It's not quite like that. I want to get to the top, I'm too stubborn for anything else. But it doesn't always have to be right now and at any price. At Annapurna I was always ready to turn around. I didn't put any pressure on myself and enjoyed every step. This made me super relaxed and it went very well.

And it wasn't easy for you to climb the summit either.
Sure, the first attempt didn't work. Too much wind, too cold. But I had been completely relaxed in the base camp and waited two weeks. Everyone else quivered, trembled and stared at the weather forecast every day. I honestly didn't care. And that's why I still had so many mental resources left for the second ascent. I just thought it was cool that I could be there.

Approach to the route at Mount Nangpai Gosum II
What Jost Kobusch experiences on the world's highest mountains can be experienced by everyone on a small scale: Challenge yourself and carry on, even if it doesn't work out immediately
Image credit: Raphael Schardt

Better to go up the mountain yourself than take the cable car.

Those who allow failure to happen, get further up?
Here, too, the point of view is important. I'm not failing, I just haven't made it yet. Because I know I'll come back someday. I know I'll keep trying until I succeed.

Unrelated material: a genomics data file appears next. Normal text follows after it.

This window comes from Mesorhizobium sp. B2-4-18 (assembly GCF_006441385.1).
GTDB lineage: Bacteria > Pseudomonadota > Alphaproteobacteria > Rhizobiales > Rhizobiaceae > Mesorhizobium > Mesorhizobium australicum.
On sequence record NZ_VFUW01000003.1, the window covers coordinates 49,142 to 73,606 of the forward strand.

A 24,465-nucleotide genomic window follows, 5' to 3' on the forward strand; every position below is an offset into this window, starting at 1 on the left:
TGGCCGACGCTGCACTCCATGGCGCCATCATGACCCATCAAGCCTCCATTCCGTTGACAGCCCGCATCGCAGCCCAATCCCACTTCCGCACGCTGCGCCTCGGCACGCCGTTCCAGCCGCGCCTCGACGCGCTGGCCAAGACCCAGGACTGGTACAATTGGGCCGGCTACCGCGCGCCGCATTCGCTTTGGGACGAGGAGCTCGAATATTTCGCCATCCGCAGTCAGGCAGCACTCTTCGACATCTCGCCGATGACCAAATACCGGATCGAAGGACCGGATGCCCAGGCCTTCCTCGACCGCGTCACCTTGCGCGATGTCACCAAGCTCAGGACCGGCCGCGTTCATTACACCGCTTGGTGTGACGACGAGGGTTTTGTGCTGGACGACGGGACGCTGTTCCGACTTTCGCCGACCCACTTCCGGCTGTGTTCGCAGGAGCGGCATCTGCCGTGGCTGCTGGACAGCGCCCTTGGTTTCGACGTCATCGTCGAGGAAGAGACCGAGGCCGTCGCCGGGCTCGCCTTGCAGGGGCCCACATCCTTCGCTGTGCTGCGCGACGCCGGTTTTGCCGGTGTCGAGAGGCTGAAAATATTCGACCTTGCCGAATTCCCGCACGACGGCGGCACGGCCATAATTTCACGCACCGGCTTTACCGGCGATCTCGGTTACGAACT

Why are concrete goals like the summit important?
You're really putting yourself through a lot up there. And to endure that, you need a goal. By the way, it's the worst thing when you reach your goal, because you're finishing it. But at the end of the day, you just climb some meaningless, ice-covered pile of stones. In a few years, nobody's going to care what you did. That's why you have to give your project its own meaning. Actually, it's about giving your life a direction. To live in such a way that you have no regrets.

You are on your way alone and without any support, "by fair means", as they say on the mountain. Here, more and more people are using the infrastructure in the high alpine region or riding up the mountain on e-bikes. What do you think of this attitude?